CDC’s Division of Global Migration and Quarantine (DGMQ) in Thailand aims to stop the spread of infectious diseases among immigrants, refugees, international travelers, and other mobile populations that cross international borders. Staff oversee the content and quality of medical screening of U.S.-bound immigrants and refugees, and assist in improving the health of refugees and migrants. The DGMQ regional program supports disease surveillance among the U.S.-bound populations and helps prevent the introduction of infectious diseases into the U.S. DGMQ also provides technical assistance and expertise to the Thai MOPH on detecting disease at international borders and in travel medicine.

Global Health Security

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CDC’s Division of Global Health Protection (DGHP) helps countries build capacity to detect and respond to potential health threats. While CDC remains vigilant and ready to support responses to public health emergencies when they occur, we must also help countries build the systems they need to find and stop outbreaks before they cross borders. DGHP has supported Thailand’s response to MERS-CoV (Middle East Respiratory Syndrome Coronavirus) and Zika virus through strengthening surveillance and laboratory systems. DGHP in Thailand works with WHO and the MOPH to strengthen core global health security requirements for implementation of the International Health Regulations.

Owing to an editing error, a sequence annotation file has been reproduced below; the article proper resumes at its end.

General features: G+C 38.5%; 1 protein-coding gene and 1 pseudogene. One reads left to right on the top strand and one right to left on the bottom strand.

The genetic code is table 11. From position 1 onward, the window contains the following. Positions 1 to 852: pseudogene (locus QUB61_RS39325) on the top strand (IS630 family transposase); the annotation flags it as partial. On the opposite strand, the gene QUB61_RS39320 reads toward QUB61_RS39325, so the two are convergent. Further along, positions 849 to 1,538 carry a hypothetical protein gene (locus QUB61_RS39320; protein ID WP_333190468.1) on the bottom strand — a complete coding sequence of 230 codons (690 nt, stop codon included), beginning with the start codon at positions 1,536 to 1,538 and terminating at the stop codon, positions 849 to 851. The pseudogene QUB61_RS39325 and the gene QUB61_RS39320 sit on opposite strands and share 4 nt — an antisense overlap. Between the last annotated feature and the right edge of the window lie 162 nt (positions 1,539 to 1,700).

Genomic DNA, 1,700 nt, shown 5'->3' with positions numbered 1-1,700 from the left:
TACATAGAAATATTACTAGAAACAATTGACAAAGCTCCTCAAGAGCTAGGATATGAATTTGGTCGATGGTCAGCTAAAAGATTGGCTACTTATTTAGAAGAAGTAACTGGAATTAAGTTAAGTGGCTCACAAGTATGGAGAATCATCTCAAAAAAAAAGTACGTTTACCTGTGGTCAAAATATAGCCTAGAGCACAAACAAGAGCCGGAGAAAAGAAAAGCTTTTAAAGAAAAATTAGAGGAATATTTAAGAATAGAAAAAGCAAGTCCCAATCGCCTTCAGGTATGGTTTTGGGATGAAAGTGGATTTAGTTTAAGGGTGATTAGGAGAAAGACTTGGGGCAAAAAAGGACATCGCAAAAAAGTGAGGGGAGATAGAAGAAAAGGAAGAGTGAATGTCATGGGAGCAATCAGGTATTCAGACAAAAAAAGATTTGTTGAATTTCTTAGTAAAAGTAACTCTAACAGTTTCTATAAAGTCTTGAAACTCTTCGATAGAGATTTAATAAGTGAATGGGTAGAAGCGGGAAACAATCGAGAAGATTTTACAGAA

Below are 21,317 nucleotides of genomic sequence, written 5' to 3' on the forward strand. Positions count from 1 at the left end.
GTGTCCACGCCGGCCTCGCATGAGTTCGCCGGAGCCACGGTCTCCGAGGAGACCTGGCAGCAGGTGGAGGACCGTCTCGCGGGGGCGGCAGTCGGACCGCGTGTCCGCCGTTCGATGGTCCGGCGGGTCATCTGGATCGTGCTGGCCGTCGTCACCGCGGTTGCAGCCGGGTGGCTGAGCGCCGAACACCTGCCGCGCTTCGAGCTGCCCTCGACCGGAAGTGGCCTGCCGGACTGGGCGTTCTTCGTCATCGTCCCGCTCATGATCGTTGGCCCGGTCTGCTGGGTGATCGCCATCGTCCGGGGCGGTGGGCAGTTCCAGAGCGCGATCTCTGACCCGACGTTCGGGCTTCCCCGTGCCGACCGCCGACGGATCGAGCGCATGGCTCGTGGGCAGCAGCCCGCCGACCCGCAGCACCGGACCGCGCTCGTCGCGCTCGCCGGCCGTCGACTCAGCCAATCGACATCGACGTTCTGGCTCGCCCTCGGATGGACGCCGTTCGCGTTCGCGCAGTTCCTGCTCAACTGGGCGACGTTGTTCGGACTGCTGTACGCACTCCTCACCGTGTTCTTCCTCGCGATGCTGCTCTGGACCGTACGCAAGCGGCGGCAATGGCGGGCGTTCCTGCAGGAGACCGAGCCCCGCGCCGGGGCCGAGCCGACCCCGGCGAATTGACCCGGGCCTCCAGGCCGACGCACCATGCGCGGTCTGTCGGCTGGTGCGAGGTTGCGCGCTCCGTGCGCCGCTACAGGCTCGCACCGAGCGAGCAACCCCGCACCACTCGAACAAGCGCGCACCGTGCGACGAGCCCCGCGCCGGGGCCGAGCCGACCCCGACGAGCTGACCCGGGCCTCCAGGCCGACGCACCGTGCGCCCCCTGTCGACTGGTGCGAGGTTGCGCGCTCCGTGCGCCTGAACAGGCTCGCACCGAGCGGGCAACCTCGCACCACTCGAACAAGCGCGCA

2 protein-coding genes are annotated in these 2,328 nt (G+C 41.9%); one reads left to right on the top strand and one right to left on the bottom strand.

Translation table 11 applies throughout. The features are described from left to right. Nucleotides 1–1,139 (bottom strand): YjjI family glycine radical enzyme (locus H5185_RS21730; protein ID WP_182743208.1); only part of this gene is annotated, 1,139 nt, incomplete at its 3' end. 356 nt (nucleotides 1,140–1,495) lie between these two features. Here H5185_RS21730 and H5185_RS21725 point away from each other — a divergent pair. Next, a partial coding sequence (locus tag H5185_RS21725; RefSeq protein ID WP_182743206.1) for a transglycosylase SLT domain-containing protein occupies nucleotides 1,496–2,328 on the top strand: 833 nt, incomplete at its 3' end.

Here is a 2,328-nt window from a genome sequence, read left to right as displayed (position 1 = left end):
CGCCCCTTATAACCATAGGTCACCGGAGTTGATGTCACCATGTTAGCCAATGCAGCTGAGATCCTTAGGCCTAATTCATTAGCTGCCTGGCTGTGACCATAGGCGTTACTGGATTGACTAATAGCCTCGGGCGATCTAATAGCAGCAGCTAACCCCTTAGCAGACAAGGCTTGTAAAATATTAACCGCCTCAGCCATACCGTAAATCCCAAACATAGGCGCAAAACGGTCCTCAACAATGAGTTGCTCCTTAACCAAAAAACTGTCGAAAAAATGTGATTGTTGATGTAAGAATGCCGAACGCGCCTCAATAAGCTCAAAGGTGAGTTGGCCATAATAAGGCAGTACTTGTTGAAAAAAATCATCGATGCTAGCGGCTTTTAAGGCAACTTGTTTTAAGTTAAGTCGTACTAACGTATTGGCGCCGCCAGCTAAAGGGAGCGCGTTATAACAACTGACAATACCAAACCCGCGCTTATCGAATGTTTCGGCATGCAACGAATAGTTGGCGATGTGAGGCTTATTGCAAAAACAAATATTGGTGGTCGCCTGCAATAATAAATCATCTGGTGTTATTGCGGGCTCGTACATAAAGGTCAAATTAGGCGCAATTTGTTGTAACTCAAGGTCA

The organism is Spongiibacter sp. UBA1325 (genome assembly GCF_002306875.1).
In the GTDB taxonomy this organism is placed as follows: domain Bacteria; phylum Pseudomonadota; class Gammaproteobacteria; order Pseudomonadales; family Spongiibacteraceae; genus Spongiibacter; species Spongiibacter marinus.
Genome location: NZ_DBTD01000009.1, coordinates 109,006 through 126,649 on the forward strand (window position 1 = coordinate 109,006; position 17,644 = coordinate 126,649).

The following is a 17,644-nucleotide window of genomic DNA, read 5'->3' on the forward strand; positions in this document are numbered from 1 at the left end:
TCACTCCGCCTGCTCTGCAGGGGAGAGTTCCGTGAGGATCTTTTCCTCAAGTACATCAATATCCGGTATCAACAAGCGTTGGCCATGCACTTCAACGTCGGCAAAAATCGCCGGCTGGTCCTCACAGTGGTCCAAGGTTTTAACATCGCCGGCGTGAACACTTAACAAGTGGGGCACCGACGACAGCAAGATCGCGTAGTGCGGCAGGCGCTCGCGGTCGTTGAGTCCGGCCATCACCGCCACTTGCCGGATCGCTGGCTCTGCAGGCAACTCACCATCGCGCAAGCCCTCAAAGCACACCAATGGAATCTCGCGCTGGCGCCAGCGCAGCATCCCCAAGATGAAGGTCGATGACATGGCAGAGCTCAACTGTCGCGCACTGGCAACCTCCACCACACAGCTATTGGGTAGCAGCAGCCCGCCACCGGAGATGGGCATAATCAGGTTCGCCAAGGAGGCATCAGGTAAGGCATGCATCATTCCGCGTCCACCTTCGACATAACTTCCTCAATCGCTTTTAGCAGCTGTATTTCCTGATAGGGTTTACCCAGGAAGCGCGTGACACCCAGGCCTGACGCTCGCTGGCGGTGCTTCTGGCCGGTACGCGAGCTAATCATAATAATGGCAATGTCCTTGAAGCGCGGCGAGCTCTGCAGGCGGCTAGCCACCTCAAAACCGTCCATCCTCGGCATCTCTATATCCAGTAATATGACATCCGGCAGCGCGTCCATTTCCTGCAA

Influenza

The primary objectives of the CDC’s Influenza Program in Thailand are: 1) to provide technical assistance and support for influenza detection systems, rapid response systems, and pandemic preparedness, thus helping protect U.S. and global communities; and 2) to generate the evidence-base to inform seasonal influenza vaccination and other prevention and control policies. The CDC Influenza Division and Animal Human Interface Program work in close partnership to provide early warning and preparedness coordination at the animal human interface. Sub-regionally, the Influenza Program develops and shares best practices and state-of-the art approaches to monitoring circulating viruses, detecting outbreaks, expanding surveillance, and increasing vaccination coverage and delivery systems.

Malaria

As part of the U.S. President’s Malaria Initiative (PMI), CDC works with USAID to support the MOPH in carrying out malaria prevention and control interventions. CDC Thailand’s strategy supports Thailand’s national strategic plan to achieve malaria elimination by 2024. This strategy includes activities around strengthening the case-based, real-time surveillance system and entomology capacity and supporting an antimalarial drug resistance network to monitor drug efficacy in the region.

Impact in Thailand

  • WHO certified that Thailand eliminated mother-to-child transmission (MTCT) of HIV, only the second country to achieve this goal. The landmark achievement began with joint CDC and MOPH MTCT studies, policy change, and scaled up national MTCT prevention programs.
  • As a result of the scientific data produced by the Thailand MOPH –U.S. CDC Collaboration, Thailand has made the evidence-based decision to be the first country to pilot year-round seasonal influenza vaccination in pregnant women.
  • Page last reviewed: September 4, 2018
  • Page last updated: September 4, 2018
  • Content source:

    Global Health